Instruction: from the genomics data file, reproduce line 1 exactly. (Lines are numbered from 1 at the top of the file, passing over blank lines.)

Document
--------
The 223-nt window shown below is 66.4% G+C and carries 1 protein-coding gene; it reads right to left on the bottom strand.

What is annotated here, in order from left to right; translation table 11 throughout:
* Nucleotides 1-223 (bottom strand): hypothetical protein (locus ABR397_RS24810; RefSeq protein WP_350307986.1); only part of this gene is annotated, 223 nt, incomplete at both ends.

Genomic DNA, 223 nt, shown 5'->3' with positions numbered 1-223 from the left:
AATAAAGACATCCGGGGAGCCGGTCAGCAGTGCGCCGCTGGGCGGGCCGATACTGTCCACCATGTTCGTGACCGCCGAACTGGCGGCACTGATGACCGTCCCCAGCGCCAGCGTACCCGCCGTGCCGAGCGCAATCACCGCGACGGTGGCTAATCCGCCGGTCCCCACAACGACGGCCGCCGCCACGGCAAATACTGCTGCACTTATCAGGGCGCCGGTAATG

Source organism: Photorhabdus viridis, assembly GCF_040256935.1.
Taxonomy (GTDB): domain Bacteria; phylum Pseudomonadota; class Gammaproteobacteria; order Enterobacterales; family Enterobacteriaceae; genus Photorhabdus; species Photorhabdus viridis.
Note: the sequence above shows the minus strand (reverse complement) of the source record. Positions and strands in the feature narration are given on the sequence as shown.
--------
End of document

The 223-nt window shown below is 66.4% G+C and carries 1 protein-coding gene; it reads right to left on the bottom strand.